The annual Folk Fest is the biggest event on Bayleen Island in 1969. The atmosphere is pulsating while the audience is waiting for Jesse Reid, latest superstar with his guitar and extraordinary voice. On his way to the show, he has an accident which unexpectedly bring the local band Breakers on stage. It only takes minutes for Jane Quinn, their singer and songwriter, to win the people over with her charismatic performance. It is the birth of a star, the Breakers are invited record an album and to tour with Jesse’s band. Quite naturally, the two musicians fall for each other, but it is not an easy love, neither Jesse nor Jane is the carefree new star, they suffer from bad experiences and the demons that haunt them. Additionally, Jane fights with the music industry’s sexism and a feeling of being considered just Jesse’s accessory. For some time, they ignore all this, but closing their eyes does not prevent them forever from having to face some truths.
Emma Brodie’s novel perfectly captures the vibes of the time. Her protagonists are highly gifted musicians who live for the music and the moment. “Songs in Ursa Major” is an emotionally overwhelming novel which draws you in its world immediately. Especially Jane is a vividly drawn character whom you come to love immediately despite the stubbornness which comes with her musical genius and perfectionism. She is a role model of a strong-minded feminist who sticks to her ideals and is even willing to sacrifice her career and love in order not to give in to the industry’s conception of a female singer.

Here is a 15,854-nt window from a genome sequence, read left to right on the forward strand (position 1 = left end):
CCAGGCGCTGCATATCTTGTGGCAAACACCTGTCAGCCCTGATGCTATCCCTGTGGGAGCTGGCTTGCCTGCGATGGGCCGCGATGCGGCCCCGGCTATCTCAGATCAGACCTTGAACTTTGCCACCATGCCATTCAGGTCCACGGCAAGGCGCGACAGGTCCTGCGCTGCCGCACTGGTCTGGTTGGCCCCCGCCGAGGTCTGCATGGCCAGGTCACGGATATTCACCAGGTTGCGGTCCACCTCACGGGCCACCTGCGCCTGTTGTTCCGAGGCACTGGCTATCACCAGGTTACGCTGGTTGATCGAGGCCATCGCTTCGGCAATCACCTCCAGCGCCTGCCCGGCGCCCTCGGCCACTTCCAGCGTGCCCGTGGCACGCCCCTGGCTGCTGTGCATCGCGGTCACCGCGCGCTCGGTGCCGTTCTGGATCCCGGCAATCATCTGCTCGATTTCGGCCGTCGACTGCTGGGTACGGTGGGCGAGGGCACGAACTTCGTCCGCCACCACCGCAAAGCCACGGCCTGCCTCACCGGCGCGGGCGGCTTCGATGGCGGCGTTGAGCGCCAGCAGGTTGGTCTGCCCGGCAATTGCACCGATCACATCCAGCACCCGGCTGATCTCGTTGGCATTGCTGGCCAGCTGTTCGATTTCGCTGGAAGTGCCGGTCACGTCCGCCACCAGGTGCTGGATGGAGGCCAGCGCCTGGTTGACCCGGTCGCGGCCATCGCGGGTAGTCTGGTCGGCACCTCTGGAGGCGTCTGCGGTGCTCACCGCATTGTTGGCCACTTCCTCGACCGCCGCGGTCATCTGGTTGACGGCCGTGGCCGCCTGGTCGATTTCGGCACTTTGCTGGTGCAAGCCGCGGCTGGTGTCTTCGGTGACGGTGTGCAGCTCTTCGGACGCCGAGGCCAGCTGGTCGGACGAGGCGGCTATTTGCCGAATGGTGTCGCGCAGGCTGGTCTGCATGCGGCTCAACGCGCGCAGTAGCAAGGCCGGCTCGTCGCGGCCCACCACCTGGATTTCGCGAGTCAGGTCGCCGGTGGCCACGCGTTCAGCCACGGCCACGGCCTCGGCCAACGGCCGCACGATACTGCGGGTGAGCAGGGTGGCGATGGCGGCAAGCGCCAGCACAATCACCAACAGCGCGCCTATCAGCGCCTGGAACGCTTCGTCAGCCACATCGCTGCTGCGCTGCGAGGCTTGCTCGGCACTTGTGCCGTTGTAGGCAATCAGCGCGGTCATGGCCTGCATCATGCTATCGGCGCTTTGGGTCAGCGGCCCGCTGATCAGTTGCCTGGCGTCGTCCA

The thin line between genius and madness had often been mentioned in connection with creative artists. This also holds true for both, Jesse and Jane, who are far from being mentally stable. Together, they can push each other even further in their genius while heading at the abyss at the same time. Following their creative process translating into songs is a wonderful journey which triggers the emotions in the same way listening to music would.
The villains of the music industry with their unconcealed misogyny make you angry at times but seeing how cleverly Jane can also win some fights can make some amends here. As authentic as this aspect is Jane’s emotional state and the way she tries to cope with her family’s situation and her very personal heritage of creativity and madness alike.
A brilliantly written, intense novel perfect for the summer festival season which brings you back to the time of iconic musicians.